Robin Williams and Phil Ochs: Two Tragic Artists Shaped By Pathos and Optimism

It is worth comparing Ochs' life to Robin Williams, since both artists were filled with authenticity, passion, love and idealism for a better society. In theatrical terms, they defined the tenets of catharsis and pathos.
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'Comedy is acting out optimism.'
Robin Williams

'In such ugly times, the only true protest is beauty.'

Phil Ochs

As I listened to Tom Paxton's "Phil," a paean song for his friend and colleague Phil Ochs, I immediately thought of Robin Williams. "I opened the paper, there was your picture/Gone, gone, gone with your own hand/I couldn't believe it, the paper was shakin'/Gone, gone, gone by your hand. I know I'm gonna spend the rest of my lifetime wondering why/You found yourself so badly hurt you had to die." Phil Ochs, one of the true singer-songwriters of the 1960s, hanged himself at his sister's Far Rockaway home on April 9, 1976. Robin Williams, the comic genius and accomplished actor and humanitarian, also committed suicide 38 years later on August 11, 2014, at his home in Paradise Cay, California. These two men shared the oft-times lonely and melancholic roles of lifting up the human condition through their art, even if it meant sacrificing their own lives.

During his career, Ochs performed hundreds of his songs at many political events, including anti-Vietnam protests and civil rights rallies, as well as at student and organized labor events. Many of Ochs' closest friends and family said he might have battled bipolar disease even before it was recognized or known how to be treated. As the 1960s wore on, Ochs would grow increasingly disenchanted by politics in the United States. This was an individual who not only wrote seminal songs like 'I Ain't Marchin' Anymore,' 'Ballad of Medgar Evers' and 'There But for Fortune,' but also proved his mettle on the front-lines with Abbie Hoffman and Jerry Rubin. "Phil was tireless. I don't think he ever said 'no' to a political rally or protest concert," penned Paxton in 2009. "I know that every time I appeared at a rally or a teach-in, Phil would also be there."

There But For Fortune, Kenneth Bowser's 2010 film, chronicled Ochs' life and career, which many believe had been eclipsed by the meteoric rise of his folk singing competitor Bob Dylan. Most interesting about the documentary is it shows Ochs' impact was felt way beyond the musical community and into the political and journalistic realm. "I realized there was a difference between those who liked Bob Dylan -- everyone liked Bob Dylan, it's easy to like Bob Dylan -- and those who even know about Phil Ochs," recalled the late journalist Christopher Hitchens. "There is [also] a difference between being a '60s person and a 1968 person," a nod to the fact that Ochs grew largely disenchanted following the violence outside the Democratic National Convention where the Chicago Police Department had beaten protesters. Ochs was also instrumental in founding the Yippies leading up to the Convention.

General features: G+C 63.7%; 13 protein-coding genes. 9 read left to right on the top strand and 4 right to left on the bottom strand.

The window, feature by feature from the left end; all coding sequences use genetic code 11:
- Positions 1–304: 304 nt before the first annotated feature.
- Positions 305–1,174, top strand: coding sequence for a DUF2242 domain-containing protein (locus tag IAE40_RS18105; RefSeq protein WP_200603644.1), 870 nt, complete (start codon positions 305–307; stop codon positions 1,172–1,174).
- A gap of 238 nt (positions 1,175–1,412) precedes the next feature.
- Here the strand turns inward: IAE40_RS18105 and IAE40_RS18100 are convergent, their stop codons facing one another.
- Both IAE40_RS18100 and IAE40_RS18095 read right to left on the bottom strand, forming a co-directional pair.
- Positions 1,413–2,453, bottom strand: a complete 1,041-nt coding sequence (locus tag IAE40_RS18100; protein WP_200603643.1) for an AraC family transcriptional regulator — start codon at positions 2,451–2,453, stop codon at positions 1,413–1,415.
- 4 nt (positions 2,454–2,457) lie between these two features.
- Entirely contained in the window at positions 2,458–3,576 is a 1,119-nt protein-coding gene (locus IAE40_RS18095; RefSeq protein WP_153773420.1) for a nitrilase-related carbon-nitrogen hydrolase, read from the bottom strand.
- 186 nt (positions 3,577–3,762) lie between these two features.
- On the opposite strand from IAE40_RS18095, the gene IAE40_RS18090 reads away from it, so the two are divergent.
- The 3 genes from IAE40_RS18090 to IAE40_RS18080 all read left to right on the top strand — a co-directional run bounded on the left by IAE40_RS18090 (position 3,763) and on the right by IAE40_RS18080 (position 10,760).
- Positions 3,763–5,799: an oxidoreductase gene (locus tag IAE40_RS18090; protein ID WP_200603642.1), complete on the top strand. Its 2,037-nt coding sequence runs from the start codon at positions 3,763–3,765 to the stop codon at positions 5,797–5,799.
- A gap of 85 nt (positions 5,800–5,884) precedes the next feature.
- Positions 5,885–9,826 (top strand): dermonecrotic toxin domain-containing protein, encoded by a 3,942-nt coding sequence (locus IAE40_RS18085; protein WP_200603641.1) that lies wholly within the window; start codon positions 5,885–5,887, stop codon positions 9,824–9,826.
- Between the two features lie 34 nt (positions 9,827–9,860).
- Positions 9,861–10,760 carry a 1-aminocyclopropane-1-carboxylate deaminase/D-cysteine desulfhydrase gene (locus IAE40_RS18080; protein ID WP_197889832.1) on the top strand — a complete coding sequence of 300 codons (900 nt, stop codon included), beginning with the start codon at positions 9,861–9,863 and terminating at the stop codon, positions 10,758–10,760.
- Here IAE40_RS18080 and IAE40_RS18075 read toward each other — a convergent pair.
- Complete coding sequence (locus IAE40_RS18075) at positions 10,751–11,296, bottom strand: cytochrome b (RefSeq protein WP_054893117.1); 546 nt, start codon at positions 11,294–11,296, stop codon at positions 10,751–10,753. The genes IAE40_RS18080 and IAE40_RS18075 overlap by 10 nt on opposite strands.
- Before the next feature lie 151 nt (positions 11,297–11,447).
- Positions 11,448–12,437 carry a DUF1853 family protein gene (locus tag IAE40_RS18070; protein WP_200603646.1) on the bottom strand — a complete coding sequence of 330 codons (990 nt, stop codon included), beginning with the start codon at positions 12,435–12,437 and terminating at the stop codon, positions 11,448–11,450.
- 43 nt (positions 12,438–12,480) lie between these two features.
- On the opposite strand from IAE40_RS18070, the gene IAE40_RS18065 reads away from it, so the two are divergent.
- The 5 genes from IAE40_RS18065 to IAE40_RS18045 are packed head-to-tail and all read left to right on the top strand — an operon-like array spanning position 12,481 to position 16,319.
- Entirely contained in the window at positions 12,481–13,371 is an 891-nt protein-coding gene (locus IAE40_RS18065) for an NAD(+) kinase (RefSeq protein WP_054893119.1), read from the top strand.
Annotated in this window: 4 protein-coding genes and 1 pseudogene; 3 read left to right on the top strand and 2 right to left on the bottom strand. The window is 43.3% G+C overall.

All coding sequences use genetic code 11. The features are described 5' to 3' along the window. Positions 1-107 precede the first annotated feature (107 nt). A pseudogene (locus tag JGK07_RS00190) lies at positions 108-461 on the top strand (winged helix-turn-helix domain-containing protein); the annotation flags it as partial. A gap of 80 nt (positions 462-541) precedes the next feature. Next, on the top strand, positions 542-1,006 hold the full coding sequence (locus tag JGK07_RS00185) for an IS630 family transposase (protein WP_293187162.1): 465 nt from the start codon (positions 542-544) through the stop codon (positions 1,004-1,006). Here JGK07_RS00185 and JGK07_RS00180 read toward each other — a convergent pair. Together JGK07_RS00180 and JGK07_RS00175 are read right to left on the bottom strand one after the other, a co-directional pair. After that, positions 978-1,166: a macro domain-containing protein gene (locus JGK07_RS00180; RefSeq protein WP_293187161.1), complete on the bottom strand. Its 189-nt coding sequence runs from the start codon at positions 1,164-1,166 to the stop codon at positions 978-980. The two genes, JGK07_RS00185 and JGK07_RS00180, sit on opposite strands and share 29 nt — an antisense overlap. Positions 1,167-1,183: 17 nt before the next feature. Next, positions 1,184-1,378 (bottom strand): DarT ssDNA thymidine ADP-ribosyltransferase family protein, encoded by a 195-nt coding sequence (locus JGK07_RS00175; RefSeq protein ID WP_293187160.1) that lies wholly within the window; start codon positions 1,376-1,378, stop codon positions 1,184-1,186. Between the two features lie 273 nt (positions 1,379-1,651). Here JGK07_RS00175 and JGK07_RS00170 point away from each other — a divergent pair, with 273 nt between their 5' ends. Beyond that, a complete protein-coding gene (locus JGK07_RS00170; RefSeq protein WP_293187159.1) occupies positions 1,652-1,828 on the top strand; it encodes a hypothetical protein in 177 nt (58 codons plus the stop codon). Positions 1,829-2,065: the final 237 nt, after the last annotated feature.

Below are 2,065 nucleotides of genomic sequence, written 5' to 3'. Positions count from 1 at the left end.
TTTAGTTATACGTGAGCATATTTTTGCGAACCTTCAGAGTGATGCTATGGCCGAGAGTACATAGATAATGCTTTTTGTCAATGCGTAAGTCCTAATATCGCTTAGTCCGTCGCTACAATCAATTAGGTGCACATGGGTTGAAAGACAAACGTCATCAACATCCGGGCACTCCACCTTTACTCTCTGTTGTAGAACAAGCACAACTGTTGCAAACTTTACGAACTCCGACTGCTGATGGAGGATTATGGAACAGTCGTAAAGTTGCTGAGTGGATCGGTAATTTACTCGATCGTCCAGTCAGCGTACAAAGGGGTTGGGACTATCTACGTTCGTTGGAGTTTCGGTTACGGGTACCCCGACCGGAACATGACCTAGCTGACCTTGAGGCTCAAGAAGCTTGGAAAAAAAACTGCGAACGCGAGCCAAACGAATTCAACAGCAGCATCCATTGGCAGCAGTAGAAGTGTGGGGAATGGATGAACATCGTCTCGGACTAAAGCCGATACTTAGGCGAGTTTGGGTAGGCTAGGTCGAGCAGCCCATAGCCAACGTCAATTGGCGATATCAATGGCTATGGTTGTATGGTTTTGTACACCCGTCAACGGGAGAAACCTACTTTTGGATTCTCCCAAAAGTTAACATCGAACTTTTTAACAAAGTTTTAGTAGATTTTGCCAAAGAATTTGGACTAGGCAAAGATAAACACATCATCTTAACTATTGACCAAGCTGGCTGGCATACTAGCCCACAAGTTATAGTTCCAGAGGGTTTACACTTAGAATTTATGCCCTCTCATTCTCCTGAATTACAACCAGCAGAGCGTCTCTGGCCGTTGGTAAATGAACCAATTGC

2015-01-02-th7.jpeg Phil Ochs organized protests at the 1968 Democratic National Convention where he also performed. His topical songwriting helped shape the civil rights movement.

It is worth comparing Ochs' life to Robin Williams, since both artists were filled with authenticity, passion, love and idealism for a better society. In theatrical terms, they defined the tenets of catharsis and pathos. The former describes the process of releasing, and thereby providing relief from strong or repressed emotions while the latter is a quality that evokes pity or sadness. While Williams clearly was renowned for his firebrand humor, his commitment as an actor was largely unparalleled. There is a sadness, yet sweetness in Paul Mazursky's Moscow on the Hudson where he portrayed Vladimir Ivanov, a Russian saxophonist who defects in New York City. Freedom is too important. "I always thought Robin was a genius with a sidecar," said friend and fellow comedian Dennis Miller just days after his death. "People would float out of that room like all of a sudden they were on the existential tour for the night with the most existential tour guide in the history of the planet," Miller added.